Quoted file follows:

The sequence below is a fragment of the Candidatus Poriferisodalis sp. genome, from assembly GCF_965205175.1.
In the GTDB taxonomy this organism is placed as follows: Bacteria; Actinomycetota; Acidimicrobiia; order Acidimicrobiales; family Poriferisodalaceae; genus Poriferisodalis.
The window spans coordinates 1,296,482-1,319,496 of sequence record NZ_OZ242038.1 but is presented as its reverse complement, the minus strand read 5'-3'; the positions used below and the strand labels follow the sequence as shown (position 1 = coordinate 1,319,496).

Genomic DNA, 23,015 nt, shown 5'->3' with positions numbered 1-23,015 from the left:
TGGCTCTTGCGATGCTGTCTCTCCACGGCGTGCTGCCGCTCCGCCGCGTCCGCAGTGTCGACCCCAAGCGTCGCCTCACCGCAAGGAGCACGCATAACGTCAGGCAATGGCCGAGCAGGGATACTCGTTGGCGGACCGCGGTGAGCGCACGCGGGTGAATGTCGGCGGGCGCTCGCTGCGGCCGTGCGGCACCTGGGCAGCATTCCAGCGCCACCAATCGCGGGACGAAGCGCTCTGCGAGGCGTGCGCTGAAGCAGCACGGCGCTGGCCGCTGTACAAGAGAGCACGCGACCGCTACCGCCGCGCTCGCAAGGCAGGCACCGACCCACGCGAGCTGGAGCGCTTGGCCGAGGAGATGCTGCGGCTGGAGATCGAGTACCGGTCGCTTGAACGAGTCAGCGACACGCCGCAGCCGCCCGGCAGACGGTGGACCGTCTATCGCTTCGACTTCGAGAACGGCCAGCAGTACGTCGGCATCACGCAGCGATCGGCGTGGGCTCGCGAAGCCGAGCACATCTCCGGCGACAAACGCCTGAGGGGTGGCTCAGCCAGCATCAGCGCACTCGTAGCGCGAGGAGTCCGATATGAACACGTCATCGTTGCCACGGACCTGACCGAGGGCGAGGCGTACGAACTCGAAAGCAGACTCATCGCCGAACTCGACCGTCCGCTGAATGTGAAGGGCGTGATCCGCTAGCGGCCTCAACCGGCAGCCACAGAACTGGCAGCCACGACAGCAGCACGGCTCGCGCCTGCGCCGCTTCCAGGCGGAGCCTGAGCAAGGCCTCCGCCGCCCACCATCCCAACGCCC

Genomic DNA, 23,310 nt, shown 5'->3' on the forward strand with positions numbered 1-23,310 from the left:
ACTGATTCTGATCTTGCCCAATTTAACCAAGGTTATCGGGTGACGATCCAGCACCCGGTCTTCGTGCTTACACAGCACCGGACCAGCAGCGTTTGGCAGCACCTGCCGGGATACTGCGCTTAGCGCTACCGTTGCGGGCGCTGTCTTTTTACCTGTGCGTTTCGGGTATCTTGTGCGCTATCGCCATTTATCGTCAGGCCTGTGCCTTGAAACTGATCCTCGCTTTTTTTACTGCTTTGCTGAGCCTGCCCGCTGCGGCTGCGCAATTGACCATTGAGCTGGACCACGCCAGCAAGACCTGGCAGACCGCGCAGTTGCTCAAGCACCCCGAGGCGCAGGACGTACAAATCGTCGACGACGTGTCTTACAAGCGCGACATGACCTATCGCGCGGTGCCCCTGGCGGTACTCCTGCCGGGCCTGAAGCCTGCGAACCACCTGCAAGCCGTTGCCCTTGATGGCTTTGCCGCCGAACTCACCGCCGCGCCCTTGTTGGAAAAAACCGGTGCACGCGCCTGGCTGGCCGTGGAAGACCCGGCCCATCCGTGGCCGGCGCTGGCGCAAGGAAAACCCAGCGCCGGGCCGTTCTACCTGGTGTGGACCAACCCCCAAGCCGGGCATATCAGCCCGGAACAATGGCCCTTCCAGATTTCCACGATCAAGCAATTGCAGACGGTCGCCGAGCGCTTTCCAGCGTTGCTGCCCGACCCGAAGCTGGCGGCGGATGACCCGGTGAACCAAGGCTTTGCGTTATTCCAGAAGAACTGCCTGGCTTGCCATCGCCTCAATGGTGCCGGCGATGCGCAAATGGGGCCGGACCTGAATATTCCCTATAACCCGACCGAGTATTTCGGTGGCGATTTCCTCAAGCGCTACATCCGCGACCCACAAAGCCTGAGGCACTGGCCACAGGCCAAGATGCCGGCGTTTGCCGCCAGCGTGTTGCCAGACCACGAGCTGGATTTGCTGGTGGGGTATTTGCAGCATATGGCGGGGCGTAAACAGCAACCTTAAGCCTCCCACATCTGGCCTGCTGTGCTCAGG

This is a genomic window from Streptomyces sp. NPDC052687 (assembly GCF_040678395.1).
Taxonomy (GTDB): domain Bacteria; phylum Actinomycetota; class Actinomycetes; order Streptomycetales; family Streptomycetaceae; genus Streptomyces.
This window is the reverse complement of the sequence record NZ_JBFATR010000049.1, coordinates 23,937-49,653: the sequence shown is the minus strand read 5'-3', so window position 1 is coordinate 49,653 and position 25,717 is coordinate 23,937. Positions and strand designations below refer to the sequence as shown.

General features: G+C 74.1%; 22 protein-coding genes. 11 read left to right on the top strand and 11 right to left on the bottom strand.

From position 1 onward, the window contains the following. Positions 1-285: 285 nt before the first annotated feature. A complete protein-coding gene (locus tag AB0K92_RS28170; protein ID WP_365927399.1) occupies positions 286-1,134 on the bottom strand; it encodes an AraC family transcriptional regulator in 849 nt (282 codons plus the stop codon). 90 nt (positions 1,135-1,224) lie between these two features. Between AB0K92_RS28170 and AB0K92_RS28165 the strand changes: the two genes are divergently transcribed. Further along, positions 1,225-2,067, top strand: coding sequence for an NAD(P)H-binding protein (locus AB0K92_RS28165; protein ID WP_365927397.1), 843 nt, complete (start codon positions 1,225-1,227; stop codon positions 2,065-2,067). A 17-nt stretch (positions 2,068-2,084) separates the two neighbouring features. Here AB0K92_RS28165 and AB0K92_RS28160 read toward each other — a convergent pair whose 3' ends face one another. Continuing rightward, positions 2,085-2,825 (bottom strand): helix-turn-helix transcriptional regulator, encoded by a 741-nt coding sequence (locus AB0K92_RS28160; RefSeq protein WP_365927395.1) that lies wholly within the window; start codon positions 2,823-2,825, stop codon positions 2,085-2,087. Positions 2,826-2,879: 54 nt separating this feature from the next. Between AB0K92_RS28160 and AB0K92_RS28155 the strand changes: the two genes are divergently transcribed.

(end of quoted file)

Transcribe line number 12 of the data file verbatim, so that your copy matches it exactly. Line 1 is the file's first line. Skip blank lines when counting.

From position 1 onward, the window contains the following. Positions 1-285: 285 nt before the first annotated feature. A complete protein-coding gene (locus tag AB0K92_RS28170; protein ID WP_365927399.1) occupies positions 286-1,134 on the bottom strand; it encodes an AraC family transcriptional regulator in 849 nt (282 codons plus the stop codon). 90 nt (positions 1,135-1,224) lie between these two features. Between AB0K92_RS28170 and AB0K92_RS28165 the strand changes: the two genes are divergently transcribed. Further along, positions 1,225-2,067, top strand: coding sequence for an NAD(P)H-binding protein (locus AB0K92_RS28165; protein ID WP_365927397.1), 843 nt, complete (start codon positions 1,225-1,227; stop codon positions 2,065-2,067). A 17-nt stretch (positions 2,068-2,084) separates the two neighbouring features. Here AB0K92_RS28165 and AB0K92_RS28160 read toward each other — a convergent pair whose 3' ends face one another. Continuing rightward, positions 2,085-2,825 (bottom strand): helix-turn-helix transcriptional regulator, encoded by a 741-nt coding sequence (locus AB0K92_RS28160; RefSeq protein WP_365927395.1) that lies wholly within the window; start codon positions 2,823-2,825, stop codon positions 2,085-2,087. Positions 2,826-2,879: 54 nt separating this feature from the next. Between AB0K92_RS28160 and AB0K92_RS28155 the strand changes: the two genes are divergently transcribed.